Writings : Astonishment


The Periophtalmidae perch themselves on bushes and retract their eyes into their skull, sniffing. Other equally rare fish carry their eyes at the end of an extendible stem: it is as practical as it is attractive. But most can only gyrate their ocular globes in their sockets, often independent of each other.

Without eyelids or folds, the round eyes of the fish express permanent astonishment. Yet such an air of surprise is justified upon meeting sea horses and their slow moving circular figures, incapable as they are of fleeing; but flight would hardly be permitted, given their dignified stance.

And what shall the other fish say of these vertical brethren, with their dignified sadness, imprint of ancient gargoyles?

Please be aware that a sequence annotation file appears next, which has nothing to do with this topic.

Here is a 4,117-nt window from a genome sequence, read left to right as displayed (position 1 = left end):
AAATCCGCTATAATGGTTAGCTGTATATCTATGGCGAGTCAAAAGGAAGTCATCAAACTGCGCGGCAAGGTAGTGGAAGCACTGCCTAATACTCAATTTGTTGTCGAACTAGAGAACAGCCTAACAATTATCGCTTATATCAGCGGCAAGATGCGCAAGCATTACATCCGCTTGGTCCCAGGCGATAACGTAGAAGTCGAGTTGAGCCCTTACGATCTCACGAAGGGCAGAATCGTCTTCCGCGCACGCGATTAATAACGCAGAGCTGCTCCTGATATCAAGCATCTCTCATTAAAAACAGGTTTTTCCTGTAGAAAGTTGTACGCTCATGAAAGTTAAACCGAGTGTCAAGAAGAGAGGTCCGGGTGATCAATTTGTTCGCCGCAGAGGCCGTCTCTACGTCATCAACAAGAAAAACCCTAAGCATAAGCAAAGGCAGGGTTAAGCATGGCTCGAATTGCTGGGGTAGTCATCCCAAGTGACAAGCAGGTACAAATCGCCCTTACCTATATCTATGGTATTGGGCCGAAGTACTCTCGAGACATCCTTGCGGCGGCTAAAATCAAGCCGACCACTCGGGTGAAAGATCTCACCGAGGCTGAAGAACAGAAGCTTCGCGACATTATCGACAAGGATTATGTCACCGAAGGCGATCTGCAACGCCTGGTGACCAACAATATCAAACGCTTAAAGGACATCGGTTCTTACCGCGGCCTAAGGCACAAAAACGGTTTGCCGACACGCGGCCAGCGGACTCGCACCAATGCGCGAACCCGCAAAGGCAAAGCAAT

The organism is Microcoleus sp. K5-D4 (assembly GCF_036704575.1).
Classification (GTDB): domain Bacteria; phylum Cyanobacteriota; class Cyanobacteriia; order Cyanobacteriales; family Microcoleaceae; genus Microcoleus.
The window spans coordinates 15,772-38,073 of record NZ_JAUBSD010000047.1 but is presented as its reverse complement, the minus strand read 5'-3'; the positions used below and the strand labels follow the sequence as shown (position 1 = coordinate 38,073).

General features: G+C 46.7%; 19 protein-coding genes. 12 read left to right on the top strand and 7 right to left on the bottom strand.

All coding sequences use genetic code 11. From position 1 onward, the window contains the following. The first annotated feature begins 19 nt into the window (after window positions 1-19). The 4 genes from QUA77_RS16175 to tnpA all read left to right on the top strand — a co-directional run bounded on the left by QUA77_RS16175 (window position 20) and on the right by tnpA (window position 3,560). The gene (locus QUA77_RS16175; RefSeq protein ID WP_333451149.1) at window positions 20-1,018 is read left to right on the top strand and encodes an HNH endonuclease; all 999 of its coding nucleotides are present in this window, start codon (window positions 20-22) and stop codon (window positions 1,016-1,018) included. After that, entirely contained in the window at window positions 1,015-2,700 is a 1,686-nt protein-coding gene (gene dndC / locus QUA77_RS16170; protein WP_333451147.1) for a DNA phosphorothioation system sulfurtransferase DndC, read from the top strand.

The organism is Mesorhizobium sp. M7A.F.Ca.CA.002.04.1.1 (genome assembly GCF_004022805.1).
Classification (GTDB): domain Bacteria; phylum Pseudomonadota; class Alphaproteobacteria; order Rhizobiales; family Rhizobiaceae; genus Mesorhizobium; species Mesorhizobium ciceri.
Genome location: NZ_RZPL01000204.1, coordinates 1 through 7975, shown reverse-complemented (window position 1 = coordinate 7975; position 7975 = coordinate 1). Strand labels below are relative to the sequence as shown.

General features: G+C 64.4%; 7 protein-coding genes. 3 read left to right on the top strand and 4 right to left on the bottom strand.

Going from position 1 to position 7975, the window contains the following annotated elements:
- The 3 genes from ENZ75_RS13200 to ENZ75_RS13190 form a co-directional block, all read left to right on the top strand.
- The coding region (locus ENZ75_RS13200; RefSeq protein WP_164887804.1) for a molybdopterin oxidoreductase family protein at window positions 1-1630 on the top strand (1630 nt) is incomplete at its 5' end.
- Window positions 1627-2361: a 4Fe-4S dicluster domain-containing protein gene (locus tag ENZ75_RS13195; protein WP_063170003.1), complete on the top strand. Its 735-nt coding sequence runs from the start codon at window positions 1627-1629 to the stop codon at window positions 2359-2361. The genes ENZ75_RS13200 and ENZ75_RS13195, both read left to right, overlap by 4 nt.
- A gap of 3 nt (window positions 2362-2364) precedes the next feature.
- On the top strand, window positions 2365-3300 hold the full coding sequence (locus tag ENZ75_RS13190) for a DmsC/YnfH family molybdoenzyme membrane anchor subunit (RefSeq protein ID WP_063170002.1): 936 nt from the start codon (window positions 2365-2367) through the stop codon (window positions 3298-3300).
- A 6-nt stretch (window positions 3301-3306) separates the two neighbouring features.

And what about their moral standards! Not only does the female take the male by thrusting her cloacal sac into the pouch of the latter's stomach, but she also transfers her two hundred eggs to him. The male then fertilizes them, after which he carries them for several weeks: a genuine placenta is formed that makes the father's blood participate in nourishing the embryos. This is followed by a painful delivery rich in suffering and agonizing labor.

If only all ended there! But the damned secretion of gases continues in the pouch after the last-born has been expelled. Sometimes the lips of the orifice get stuck together; the pouch swells up and leaves the male floating with his head upside down, which is no enviable position.


Jean Painlevé, "Etonnement", ca. 1946.